The many spiritual graces of wearing the Brown Scapular

Our Lady of Carmel and Saints, by Pietro Novelli

The scapular, received by St Simon Stock from Our Lady of Mount Carmel, has been enriched with indulgences

It is the oldest Marian site in the world, located in northeastern Israel: Mount Carmel, which means “garden of the Lord”.

The prophet Elias prayed on its summit for rain after a three-year drought. From the Mediterranean emerged a tiny cloud in the shape of a foot, which slowly rose into the sky and poured torrential rain over the parched land. The foot-shaped cloud, Dom Guéranger tells us, prefigures the heel destined to crush the serpent: Mary, Mediatrix of all graces, bringing redemption to a world parched with sin.

Followers of Elias came to live as contemplatives in the caves nearby and under the guidance of the prophets began honouring the woman who was to overcome the serpent.

Tradition holds that the hermits of Carmel converted at the first Pentecost. Privileged to meet Our Lady in person, they built Christianity’s first Marian chapel on the spot where Elias watched the cloud rise from the sea.

In the 13th century, persecution drove the Carmelites to Europe. There St Simon Stock received the Brown Scapular from Our Lady, together with the generous promise that those who died wearing it would not suffer eternal fire. A new wave of devotion to Our Lady of Mount Carmel began.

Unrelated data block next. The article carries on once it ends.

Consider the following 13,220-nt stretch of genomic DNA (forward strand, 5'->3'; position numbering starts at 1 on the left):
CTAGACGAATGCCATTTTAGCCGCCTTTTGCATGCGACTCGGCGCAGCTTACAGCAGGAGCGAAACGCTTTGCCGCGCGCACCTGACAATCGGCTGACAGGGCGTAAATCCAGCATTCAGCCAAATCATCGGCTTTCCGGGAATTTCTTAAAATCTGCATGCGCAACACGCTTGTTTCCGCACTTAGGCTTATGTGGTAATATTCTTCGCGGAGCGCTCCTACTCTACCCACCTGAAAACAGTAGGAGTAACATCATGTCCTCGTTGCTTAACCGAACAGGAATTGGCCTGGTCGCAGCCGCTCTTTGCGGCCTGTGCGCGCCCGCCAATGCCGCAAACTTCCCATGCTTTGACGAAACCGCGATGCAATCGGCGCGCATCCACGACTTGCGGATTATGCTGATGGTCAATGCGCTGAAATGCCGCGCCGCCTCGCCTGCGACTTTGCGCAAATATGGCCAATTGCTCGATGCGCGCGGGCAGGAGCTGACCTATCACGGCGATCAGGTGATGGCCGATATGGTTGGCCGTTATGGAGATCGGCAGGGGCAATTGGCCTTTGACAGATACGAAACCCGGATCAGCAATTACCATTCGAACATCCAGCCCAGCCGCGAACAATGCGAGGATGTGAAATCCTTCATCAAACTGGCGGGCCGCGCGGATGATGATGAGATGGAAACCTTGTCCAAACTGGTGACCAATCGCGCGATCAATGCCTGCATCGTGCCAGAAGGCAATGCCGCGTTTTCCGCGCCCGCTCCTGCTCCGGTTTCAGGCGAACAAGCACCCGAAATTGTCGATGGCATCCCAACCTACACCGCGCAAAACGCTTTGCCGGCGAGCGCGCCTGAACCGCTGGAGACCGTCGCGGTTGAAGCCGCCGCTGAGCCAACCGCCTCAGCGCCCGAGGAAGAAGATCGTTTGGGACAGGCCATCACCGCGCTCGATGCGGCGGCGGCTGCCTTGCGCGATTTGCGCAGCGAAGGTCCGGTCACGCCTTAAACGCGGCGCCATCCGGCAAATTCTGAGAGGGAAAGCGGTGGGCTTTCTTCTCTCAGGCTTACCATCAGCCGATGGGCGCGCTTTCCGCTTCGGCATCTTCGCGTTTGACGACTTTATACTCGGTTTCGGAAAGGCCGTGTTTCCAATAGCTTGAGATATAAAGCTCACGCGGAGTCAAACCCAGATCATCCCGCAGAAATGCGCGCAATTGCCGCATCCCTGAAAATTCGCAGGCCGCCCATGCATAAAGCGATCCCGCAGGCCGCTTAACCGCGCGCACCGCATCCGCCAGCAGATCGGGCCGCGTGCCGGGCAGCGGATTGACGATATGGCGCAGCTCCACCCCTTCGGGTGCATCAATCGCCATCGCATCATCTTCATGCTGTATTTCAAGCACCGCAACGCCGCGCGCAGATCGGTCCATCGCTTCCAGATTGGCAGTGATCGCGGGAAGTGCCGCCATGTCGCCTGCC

The Brown Scapular quickly became one of the most popular sacramentals. To the promise of salvation was joined the Sabbatine Privilege, early release from Purgatory through Our Lady’s intercession on condition of chastity according to one’s state in life, along with daily recitation of Our Lady’s office (or nowadays, the rosary). Both privileges were confirmed by the Roman pontiffs, who enriched the Brown Scapular with copious indulgences on their own account.

On July 16, the Feast of Our Lady of Mount Carmel, those enrolled in the Brown Scapular may obtain a plenary indulgence under the usual conditions, as well as on July 20, the Feast of the Prophet Elias. In past centuries, the munificence of the popes meant that there were over 55 days in the year on which scapular wearers could obtain a plenary indulgence; the lean years of Montini saw them reduced to seven.

It’s a small investment with guaranteed returns—certainly the best investment made by the resourceful Talleyrand. After a life of iniquity and double-dealing, the wily old statesman lay on his deathbed. Someone called a priest, and unexpectedly, the Prince declared he was ready to repent. He received the sacraments and signed a recantation of his errors (backdating his signature lest anyone should think he’d gone soft in the head).

Why the eleventh-hour reversion, Abbé Dupanloup asked? Talleyrand showed him the scapular he wore, kissing it with tears in his eyes.

The 20th century received its own encouragement to wear the scapular at Fatima. During the apparition of October 13, 1917, the day of the Miracle of the Sun, Our Lady showed herself to Lucia dressed in a Carmelite habit, Brown Scapular in hand.

Putting on a scapular is a simple, perhaps humbling, way to earn Our Lady’s favour. Yet if Talleyrand could find the requisite humility in his cynical heart, why can’t we?